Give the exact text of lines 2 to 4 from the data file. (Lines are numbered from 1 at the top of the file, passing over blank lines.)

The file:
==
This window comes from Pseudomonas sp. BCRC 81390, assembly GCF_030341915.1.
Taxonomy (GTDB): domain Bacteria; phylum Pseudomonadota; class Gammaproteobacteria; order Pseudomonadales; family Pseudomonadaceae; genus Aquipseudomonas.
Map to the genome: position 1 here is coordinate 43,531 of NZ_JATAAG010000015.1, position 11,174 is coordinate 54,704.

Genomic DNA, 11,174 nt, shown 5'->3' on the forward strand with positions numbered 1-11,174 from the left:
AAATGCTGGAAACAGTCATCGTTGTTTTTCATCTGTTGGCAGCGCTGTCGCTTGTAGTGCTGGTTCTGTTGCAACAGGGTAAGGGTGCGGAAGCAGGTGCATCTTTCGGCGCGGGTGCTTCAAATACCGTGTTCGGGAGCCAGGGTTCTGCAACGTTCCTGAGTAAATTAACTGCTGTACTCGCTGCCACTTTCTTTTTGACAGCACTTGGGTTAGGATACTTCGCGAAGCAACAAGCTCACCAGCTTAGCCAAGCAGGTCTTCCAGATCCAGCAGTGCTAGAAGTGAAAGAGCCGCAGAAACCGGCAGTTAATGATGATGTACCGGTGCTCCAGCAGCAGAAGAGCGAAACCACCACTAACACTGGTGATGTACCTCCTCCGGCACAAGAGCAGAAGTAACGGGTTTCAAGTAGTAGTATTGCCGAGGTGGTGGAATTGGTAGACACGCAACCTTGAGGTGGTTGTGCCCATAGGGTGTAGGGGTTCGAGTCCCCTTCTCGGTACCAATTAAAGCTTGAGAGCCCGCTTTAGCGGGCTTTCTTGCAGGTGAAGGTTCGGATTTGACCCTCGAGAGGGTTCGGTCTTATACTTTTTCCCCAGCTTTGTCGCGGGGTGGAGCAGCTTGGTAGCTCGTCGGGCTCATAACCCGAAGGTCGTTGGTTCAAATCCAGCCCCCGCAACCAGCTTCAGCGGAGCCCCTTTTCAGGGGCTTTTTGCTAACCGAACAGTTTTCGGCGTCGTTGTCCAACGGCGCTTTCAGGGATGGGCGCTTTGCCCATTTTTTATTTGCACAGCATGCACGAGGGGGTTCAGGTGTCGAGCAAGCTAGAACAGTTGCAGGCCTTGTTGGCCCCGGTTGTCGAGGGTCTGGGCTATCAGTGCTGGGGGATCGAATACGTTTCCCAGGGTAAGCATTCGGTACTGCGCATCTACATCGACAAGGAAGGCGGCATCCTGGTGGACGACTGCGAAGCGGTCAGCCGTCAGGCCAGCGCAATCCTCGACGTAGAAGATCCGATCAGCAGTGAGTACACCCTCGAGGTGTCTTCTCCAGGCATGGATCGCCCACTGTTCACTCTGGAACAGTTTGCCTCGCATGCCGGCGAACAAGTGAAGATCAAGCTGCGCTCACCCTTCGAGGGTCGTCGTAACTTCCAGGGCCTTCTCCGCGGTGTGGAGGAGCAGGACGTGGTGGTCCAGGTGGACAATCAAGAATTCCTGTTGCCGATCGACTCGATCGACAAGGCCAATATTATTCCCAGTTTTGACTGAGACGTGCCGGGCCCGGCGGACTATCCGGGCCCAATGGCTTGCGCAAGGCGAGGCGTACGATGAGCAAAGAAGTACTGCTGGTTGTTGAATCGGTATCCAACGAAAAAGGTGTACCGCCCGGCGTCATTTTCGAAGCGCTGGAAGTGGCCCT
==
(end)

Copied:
Taxonomy (GTDB): domain Bacteria; phylum Pseudomonadota; class Gammaproteobacteria; order Pseudomonadales; family Pseudomonadaceae; genus Aquipseudomonas.
Map to the genome: position 1 here is coordinate 43,531 of NZ_JATAAG010000015.1, position 11,174 is coordinate 54,704.

Genomic DNA, 11,174 nt, shown 5'->3' on the forward strand with positions numbered 1-11,174 from the left: